Is That an Emoticon in 1862? in NYT

Jonathan Lighter wuxxmupp2000 at GMAIL.COM
Tue Jan 20 01:14:13 UTC 2009

Joel, I think if you look closely at the databases you'll see it was  very
 common in those days to leave a space before a semicolon - or a question
mark or an exclamation mark for that matter.

Books published before ca1910 often put a space in the "middle" of
contractions too, e.g., "did n't."


On Mon, Jan 19, 2009 at 7:42 PM, Joel S. Berson <Berson at> wrote:

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> Poster:       "Joel S. Berson" <Berson at ATT.NET>
> Subject:      Re: Is That an Emoticon in 1862? in NYT
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> Neither an emoticon nor a mistake, I would hazard, but just a
> coincidence that is humourous to 20th-century readers.  It was, I
> think, common through at least the early 19th century to include a
> comma both before and within a parenthetical expression.
> Since I've been reading a lot of Hawthorne, the first physical
> example that I bring to hand and eye is his 1849 "Main Street" -- not
> too long before Lincoln's inauguration:  "Unless something should go
> wrong,---as, for instance the misplacing of a picture ... which would
> bring the course of time to a sudden period,---barring, I say the
> casualties to which such a complicated piece of mechanism is liable
> ...".  (Ohio State Centenary Edition, Vol. 11, _The Snow Image and
> Uncollected Tales_, p. 50.)  Another example, in the 1833 "The
> Canterbury Pilgrims":  "At all events I did fail, and you see me here
> on my road to the Shaker village, where, doubtless, (for the Shakers
> are a shrewd sect,) they will have a due respect for my experience
> ..."  (page 127).
> I suspect one will not find examples for Hawthorne, and perhaps other
> writers of his time, on the Web -- editors may have "modernized" such
> quaint punctuation in later print and scanned or transcribed editions.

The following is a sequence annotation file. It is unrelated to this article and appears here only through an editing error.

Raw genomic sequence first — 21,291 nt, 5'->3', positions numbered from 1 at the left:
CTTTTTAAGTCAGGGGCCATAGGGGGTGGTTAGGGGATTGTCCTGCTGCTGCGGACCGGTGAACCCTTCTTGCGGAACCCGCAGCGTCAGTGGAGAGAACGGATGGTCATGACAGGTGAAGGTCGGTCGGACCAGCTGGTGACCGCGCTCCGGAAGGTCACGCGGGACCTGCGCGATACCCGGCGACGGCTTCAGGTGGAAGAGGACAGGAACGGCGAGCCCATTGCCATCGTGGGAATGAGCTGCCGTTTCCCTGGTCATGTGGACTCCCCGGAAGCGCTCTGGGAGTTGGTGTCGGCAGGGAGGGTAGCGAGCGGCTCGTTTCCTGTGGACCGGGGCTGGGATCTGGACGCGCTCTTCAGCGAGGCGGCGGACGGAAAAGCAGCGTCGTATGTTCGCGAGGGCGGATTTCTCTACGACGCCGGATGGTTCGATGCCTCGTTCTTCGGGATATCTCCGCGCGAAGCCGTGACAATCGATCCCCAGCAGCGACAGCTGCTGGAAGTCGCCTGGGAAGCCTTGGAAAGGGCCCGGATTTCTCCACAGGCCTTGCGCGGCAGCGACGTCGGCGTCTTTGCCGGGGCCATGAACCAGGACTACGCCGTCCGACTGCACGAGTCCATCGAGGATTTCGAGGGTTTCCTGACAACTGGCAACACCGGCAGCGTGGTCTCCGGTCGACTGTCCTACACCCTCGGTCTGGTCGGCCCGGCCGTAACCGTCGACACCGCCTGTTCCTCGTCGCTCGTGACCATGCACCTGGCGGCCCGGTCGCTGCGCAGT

> In the transcription of Lincoln's speech, I see a short pause in the
> comma before the opening parenthesis; and I see a longer pause in the
> semicolon before the closing parenthesis, a longer pause which
> suitably precedes the longer pause of an "and".  Modern punctuation
> would omit the comma before the opening parenthesis, as well, and
> simply put a comma after the closing parenthesis.
> In the article cited by Grant, only James Simon comes close.  He is
> first quoted as saying "But looking further down the page, there were
> more examples that other punctuation was within brackets." But he
> later is quoted saying ""It may be a rare but archaic practice not
> seen today."  I think it was not rare in the 19th century.  (I must
> admit, however, that I don't have a provable explanation for the
> space before the semicolon.)
> Joel
> At 1/19/2009 06:14 PM, Grant Barrett wrote:
> >Our own Fred Shapiro is quoted in this article about whether a
> >semicolon next to a close parenthesis in 1862 is an emoticon or a
> >mistake.
> >
> >
> >
> >>In the transcription of President Lincoln's speech, which added
> >>comments about applause and shouts from the audience was this line:
> >>
> >>"...there is no precedent for your being here yourselves, (applause
> >>and laughter ;) and I offer, in justification of myself and you,
> >>that I have found nothing in the Constitution against."
> >>
> >>Bryan Benilous, who works with historical newspapers at Proquest,
> >>said the team felt the ";)" after the word "laughter" was an
> >>emoticon, more than a century before emoticons became a widespread
> >>concept.
> >
> >Grant Barrett
> >gbarrett at
> >
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